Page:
// Bind the data to the grid.
    bindingSource1.DataSource = table;
    dataGridView1.DataSource = bindingSource1;
}
 

jmcilhinney

C# Forum Moderator
Staff member
Joined
Apr 23, 2011
Messages
3,448
Location
Sydney, Australia
Programming Experience
10+
I also prefer to check if reader.HasRows first, before committing to reading.
Personally, given that the first call to Read will return the same value as HasRows, I only test HasRows under two specific circumstances:
  1. I care only whether there is data and not what that data is.
  2. I want to do something specific if there is no data.
For instance, if I was going to read the data to populate a grid, I would generally just use while (myDataReader.Read()). If I wanted to provide a specific notification when there was no data though, then I would use this:
C#:
if (myDataReader.HasRows)
{
    while (myDataReader.Read())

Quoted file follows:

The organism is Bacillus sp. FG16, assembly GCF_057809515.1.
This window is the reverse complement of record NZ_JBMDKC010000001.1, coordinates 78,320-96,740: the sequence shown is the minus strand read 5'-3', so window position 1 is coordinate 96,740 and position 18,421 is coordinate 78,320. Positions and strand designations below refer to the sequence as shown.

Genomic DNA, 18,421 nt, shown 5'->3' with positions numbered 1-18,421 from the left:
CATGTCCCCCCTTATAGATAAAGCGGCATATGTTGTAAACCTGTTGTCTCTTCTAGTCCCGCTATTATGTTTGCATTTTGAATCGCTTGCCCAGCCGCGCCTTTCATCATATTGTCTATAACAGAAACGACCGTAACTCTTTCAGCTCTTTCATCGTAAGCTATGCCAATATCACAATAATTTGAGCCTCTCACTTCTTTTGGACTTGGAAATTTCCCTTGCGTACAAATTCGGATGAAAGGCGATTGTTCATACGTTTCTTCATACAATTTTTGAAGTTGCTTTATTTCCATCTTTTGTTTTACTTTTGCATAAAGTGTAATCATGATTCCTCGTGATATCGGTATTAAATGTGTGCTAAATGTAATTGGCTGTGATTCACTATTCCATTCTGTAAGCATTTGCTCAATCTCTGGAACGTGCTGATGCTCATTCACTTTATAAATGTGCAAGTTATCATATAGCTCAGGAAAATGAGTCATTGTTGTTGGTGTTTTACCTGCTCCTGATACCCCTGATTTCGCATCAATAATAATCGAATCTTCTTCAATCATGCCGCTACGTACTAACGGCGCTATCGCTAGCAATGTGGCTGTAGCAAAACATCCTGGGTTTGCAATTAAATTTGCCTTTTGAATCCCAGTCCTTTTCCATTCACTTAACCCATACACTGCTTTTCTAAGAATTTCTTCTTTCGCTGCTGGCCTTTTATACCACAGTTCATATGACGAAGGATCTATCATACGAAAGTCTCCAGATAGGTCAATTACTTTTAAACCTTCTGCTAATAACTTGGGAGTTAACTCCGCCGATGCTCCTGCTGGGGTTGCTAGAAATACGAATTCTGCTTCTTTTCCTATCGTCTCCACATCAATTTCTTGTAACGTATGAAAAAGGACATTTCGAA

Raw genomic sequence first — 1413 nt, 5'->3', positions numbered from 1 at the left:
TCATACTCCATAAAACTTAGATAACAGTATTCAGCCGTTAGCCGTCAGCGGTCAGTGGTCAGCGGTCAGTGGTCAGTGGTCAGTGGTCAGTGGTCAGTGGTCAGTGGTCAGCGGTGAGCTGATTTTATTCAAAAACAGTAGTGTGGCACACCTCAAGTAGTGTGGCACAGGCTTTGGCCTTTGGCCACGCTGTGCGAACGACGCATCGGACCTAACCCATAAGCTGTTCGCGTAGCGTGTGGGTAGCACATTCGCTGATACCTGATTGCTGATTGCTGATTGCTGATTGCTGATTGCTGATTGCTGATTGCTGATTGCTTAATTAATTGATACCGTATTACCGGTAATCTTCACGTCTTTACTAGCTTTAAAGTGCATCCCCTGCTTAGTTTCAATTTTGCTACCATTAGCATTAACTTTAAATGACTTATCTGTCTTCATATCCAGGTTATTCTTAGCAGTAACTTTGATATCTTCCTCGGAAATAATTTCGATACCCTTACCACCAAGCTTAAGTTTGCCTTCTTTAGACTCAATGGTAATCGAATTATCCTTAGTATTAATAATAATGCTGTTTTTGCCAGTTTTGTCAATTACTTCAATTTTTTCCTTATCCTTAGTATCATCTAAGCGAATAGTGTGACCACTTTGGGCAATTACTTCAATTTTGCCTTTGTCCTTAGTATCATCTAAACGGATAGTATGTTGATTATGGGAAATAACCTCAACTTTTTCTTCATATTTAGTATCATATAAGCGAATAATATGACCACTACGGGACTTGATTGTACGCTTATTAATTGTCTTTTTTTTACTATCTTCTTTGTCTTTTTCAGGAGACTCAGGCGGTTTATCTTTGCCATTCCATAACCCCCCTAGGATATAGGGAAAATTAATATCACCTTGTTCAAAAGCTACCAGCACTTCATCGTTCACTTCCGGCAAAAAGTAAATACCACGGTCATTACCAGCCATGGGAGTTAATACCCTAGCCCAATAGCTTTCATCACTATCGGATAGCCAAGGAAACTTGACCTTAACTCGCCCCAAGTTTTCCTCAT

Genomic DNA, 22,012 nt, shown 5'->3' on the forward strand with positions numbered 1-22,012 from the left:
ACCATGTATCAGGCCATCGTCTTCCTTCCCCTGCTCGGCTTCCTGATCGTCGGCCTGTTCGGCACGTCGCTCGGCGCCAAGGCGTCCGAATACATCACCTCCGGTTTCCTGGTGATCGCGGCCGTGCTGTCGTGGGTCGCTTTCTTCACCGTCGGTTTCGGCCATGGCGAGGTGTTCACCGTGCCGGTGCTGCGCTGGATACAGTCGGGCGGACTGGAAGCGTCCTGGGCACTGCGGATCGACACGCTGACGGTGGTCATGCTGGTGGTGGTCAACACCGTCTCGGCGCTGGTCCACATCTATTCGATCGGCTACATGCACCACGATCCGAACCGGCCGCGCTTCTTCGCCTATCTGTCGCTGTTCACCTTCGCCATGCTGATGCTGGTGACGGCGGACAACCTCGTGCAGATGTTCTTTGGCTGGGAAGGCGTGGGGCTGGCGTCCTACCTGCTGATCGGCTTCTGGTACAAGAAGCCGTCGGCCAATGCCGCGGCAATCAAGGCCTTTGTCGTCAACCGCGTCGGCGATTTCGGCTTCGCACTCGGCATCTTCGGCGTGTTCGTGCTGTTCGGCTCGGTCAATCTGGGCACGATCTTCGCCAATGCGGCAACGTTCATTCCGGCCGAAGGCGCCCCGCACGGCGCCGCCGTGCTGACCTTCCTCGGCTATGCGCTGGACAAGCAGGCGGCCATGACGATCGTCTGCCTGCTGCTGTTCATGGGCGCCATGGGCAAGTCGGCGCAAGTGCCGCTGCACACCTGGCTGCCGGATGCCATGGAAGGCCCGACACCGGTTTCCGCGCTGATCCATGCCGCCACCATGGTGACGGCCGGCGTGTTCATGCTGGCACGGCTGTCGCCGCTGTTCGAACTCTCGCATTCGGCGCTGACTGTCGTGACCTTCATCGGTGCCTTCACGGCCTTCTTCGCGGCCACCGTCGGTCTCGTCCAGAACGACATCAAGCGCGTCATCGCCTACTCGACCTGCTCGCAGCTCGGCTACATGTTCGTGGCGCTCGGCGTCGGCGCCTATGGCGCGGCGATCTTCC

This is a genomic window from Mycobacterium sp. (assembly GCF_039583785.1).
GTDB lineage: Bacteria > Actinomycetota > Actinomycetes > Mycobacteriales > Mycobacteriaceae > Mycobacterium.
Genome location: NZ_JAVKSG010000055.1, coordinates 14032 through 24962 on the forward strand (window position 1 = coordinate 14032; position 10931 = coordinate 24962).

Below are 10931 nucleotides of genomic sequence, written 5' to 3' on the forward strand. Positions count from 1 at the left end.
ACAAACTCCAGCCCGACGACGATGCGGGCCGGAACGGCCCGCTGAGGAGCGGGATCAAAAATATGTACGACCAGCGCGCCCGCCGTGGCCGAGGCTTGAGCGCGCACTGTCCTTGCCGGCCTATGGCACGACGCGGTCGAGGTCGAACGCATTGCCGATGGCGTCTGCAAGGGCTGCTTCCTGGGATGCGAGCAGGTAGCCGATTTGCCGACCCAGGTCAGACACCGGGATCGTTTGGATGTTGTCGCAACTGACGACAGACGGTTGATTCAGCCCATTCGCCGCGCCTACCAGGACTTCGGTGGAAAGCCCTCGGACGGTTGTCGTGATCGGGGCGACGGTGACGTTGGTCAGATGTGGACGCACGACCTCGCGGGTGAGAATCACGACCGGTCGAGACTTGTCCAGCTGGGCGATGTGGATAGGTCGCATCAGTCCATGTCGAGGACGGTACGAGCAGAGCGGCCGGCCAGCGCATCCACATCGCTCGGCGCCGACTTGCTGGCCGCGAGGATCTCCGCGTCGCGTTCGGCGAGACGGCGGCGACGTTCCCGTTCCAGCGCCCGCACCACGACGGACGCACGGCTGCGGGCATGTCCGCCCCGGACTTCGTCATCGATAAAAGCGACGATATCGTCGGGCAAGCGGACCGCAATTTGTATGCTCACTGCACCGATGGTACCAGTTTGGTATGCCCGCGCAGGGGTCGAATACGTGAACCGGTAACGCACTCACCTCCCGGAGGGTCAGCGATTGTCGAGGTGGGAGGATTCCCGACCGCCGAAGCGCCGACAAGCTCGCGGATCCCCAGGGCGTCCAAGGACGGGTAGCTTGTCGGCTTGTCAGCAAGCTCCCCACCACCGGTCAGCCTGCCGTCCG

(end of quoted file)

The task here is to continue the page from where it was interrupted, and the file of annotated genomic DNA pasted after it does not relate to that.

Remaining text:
{
        // ...
    }
}
else
{
    // Notify user of no data.
}
That makes for neater code. That said, Read does do more work internally than HasRows, so it is less efficient. The difference is negligible in most cases though, and I tend to prioritise readability/maintainability over performance in such cases. The readability difference is fairly small too though, so I wouldn't castigate someone for using HasRows too harshly. ;)
 

Sheepings

Retired Programmer
Staff member
Joined
Sep 5, 2018
Messages
1,877
Location
UK
Programming Experience
10+
You raise good points. However, I personally prefer to call HasRows as it does less work under-the-hood than actually committing to read itself. Actually your code example is why i said :
I also prefer to check if reader.HasRows first, before committing to reading.
It was kinda what I was hinting to do.
 

Sheepings

Retired Programmer
Staff member
Joined
Sep 5, 2018
Messages
1,877
Location
UK
Programming Experience
10+
I never actually blindly read, without actually checking HasRows. It's kinda how I always wrote my reading blocks as you've demonstrated.
 

jmcilhinney

C# Forum Moderator
Staff member
Joined
Apr 23, 2011
Messages
3,448
Location
Sydney, Australia
Programming Experience
10+